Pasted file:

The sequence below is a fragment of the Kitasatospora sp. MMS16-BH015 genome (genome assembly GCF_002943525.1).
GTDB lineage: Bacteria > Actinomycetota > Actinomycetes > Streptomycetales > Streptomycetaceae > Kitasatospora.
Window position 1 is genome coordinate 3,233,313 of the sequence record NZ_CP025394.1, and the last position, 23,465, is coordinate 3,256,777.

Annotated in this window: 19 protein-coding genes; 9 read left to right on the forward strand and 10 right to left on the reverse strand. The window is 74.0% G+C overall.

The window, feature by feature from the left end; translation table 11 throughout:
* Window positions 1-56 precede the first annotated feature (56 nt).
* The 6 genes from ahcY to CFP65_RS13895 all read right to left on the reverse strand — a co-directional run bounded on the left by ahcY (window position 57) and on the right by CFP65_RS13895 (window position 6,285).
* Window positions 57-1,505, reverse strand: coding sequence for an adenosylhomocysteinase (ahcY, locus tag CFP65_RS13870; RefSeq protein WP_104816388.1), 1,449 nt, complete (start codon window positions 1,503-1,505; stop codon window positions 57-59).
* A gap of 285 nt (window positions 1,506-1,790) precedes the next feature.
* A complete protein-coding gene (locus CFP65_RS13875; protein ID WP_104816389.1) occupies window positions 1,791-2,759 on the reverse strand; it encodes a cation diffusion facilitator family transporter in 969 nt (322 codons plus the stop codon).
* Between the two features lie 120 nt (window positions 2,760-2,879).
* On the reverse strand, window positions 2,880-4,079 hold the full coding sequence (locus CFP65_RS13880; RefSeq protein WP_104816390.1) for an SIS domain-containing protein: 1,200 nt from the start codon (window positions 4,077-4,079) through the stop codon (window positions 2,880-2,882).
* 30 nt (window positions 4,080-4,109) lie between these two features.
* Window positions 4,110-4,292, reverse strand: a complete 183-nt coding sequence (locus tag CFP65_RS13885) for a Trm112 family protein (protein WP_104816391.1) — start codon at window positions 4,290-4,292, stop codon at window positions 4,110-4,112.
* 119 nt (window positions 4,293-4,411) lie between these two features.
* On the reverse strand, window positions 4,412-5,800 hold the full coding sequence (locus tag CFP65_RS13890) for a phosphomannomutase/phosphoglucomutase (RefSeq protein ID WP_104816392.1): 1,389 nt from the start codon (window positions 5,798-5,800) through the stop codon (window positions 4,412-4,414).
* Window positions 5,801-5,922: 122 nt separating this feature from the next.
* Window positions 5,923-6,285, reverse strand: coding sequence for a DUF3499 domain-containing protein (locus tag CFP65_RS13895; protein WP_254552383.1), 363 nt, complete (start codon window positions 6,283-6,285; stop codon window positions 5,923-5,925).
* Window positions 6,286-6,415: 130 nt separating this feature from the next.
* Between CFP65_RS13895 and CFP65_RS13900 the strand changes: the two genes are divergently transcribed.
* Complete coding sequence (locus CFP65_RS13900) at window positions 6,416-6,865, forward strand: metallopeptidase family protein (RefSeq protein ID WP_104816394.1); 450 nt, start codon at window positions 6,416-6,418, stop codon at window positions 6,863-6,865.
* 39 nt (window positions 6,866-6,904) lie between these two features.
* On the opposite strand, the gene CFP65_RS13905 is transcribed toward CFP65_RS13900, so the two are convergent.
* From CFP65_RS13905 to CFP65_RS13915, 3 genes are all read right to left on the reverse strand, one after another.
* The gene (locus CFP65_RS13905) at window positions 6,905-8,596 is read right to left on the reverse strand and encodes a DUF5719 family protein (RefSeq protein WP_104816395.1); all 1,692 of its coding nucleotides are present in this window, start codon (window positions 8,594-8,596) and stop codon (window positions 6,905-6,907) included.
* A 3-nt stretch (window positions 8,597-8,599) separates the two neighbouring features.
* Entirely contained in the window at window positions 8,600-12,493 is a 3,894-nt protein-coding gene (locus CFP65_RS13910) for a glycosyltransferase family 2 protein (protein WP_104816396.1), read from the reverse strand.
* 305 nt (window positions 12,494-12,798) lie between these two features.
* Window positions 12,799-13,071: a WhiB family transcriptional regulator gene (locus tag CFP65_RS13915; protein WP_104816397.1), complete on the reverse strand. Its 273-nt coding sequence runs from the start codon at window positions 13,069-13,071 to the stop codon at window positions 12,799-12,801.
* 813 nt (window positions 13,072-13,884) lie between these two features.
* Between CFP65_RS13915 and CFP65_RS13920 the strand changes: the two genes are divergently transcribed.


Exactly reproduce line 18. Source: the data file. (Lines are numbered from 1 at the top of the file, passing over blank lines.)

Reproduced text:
* Window positions 5,923-6,285, reverse strand: coding sequence for a DUF3499 domain-containing protein (locus tag CFP65_RS13895; protein WP_254552383.1), 363 nt, complete (start codon window positions 6,283-6,285; stop codon window positions 5,923-5,925).